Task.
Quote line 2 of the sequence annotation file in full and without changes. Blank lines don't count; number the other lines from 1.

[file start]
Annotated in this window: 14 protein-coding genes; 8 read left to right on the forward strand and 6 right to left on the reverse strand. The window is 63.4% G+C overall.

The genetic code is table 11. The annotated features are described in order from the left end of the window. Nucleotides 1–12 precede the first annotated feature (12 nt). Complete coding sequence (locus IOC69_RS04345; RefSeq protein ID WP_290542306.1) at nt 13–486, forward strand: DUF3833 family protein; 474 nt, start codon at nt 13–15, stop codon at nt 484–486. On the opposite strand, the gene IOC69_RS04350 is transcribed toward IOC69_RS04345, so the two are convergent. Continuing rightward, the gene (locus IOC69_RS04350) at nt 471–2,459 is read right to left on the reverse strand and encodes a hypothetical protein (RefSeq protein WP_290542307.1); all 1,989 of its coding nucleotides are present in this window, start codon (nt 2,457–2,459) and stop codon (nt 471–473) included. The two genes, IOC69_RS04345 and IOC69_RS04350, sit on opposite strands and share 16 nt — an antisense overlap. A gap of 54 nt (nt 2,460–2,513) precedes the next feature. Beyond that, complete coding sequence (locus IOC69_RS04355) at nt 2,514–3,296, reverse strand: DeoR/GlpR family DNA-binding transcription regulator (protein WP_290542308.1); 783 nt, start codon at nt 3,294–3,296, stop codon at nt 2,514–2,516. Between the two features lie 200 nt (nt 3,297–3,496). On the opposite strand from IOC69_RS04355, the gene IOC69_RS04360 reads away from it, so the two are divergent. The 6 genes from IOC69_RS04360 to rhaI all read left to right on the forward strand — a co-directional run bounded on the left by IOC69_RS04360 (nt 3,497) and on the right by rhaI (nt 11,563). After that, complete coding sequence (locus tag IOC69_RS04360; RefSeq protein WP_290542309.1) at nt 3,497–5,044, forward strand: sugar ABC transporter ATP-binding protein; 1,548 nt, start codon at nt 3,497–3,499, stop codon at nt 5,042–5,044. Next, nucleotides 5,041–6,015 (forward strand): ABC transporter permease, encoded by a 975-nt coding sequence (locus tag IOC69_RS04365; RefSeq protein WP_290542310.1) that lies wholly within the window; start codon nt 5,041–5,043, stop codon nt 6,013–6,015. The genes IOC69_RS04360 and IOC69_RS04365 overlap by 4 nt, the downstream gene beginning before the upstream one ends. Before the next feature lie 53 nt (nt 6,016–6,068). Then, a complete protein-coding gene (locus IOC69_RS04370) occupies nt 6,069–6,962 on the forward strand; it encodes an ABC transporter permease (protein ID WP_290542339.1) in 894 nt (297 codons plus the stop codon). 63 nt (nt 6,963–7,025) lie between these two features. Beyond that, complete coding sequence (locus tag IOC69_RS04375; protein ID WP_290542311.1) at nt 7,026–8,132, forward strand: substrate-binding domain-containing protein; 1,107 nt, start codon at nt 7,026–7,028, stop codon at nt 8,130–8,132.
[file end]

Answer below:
The genetic code is table 11. The annotated features are described in order from the left end of the window. Nucleotides 1–12 precede the first annotated feature (12 nt). Complete coding sequence (locus IOC69_RS04345; RefSeq protein ID WP_290542306.1) at nt 13–486, forward strand: DUF3833 family protein; 474 nt, start codon at nt 13–15, stop codon at nt 484–486. On the opposite strand, the gene IOC69_RS04350 is transcribed toward IOC69_RS04345, so the two are convergent. Continuing rightward, the gene (locus IOC69_RS04350) at nt 471–2,459 is read right to left on the reverse strand and encodes a hypothetical protein (RefSeq protein WP_290542307.1); all 1,989 of its coding nucleotides are present in this window, start codon (nt 2,457–2,459) and stop codon (nt 471–473) included. The two genes, IOC69_RS04345 and IOC69_RS04350, sit on opposite strands and share 16 nt — an antisense overlap. A gap of 54 nt (nt 2,460–2,513) precedes the next feature. Beyond that, complete coding sequence (locus IOC69_RS04355) at nt 2,514–3,296, reverse strand: DeoR/GlpR family DNA-binding transcription regulator (protein WP_290542308.1); 783 nt, start codon at nt 3,294–3,296, stop codon at nt 2,514–2,516. Between the two features lie 200 nt (nt 3,297–3,496). On the opposite strand from IOC69_RS04355, the gene IOC69_RS04360 reads away from it, so the two are divergent. The 6 genes from IOC69_RS04360 to rhaI all read left to right on the forward strand — a co-directional run bounded on the left by IOC69_RS04360 (nt 3,497) and on the right by rhaI (nt 11,563). After that, complete coding sequence (locus tag IOC69_RS04360; RefSeq protein WP_290542309.1) at nt 3,497–5,044, forward strand: sugar ABC transporter ATP-binding protein; 1,548 nt, start codon at nt 3,497–3,499, stop codon at nt 5,042–5,044. Next, nucleotides 5,041–6,015 (forward strand): ABC transporter permease, encoded by a 975-nt coding sequence (locus tag IOC69_RS04365; RefSeq protein WP_290542310.1) that lies wholly within the window; start codon nt 5,041–5,043, stop codon nt 6,013–6,015. The genes IOC69_RS04360 and IOC69_RS04365 overlap by 4 nt, the downstream gene beginning before the upstream one ends. Before the next feature lie 53 nt (nt 6,016–6,068). Then, a complete protein-coding gene (locus IOC69_RS04370) occupies nt 6,069–6,962 on the forward strand; it encodes an ABC transporter permease (protein ID WP_290542339.1) in 894 nt (297 codons plus the stop codon). 63 nt (nt 6,963–7,025) lie between these two features. Beyond that, complete coding sequence (locus tag IOC69_RS04375; protein ID WP_290542311.1) at nt 7,026–8,132, forward strand: substrate-binding domain-containing protein; 1,107 nt, start codon at nt 7,026–7,028, stop codon at nt 8,130–8,132.